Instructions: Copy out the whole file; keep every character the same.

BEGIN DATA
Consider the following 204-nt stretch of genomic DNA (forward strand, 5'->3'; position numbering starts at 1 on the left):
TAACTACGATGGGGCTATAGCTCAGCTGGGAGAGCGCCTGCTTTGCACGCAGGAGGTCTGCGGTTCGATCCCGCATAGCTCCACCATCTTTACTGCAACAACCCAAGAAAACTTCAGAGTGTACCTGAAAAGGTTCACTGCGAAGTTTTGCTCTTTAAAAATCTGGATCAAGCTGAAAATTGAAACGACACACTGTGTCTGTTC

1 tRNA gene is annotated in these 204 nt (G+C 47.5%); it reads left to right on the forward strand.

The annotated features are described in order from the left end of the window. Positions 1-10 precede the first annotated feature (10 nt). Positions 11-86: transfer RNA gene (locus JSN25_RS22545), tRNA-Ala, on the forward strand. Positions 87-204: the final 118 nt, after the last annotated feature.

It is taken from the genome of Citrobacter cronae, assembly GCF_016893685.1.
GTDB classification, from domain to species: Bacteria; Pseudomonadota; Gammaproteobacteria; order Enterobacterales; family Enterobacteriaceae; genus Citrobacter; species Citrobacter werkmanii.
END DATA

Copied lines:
Consider the following 204-nt stretch of genomic DNA (forward strand, 5'->3'; position numbering starts at 1 on the left):
TAACTACGATGGGGCTATAGCTCAGCTGGGAGAGCGCCTGCTTTGCACGCAGGAGGTCTGCGGTTCGATCCCGCATAGCTCCACCATCTTTACTGCAACAACCCAAGAAAACTTCAGAGTGTACCTGAAAAGGTTCACTGCGAAGTTTTGCTCTTTAAAAATCTGGATCAAGCTGAAAATTGAAACGACACACTGTGTCTGTTC

1 tRNA gene is annotated in these 204 nt (G+C 47.5%); it reads left to right on the forward strand.

The annotated features are described in order from the left end of the window. Positions 1-10 precede the first annotated feature (10 nt). Positions 11-86: transfer RNA gene (locus JSN25_RS22545), tRNA-Ala, on the forward strand. Positions 87-204: the final 118 nt, after the last annotated feature.

It is taken from the genome of Citrobacter cronae, assembly GCF_016893685.1.
GTDB classification, from domain to species: Bacteria; Pseudomonadota; Gammaproteobacteria; order Enterobacterales; family Enterobacteriaceae; genus Citrobacter; species Citrobacter werkmanii.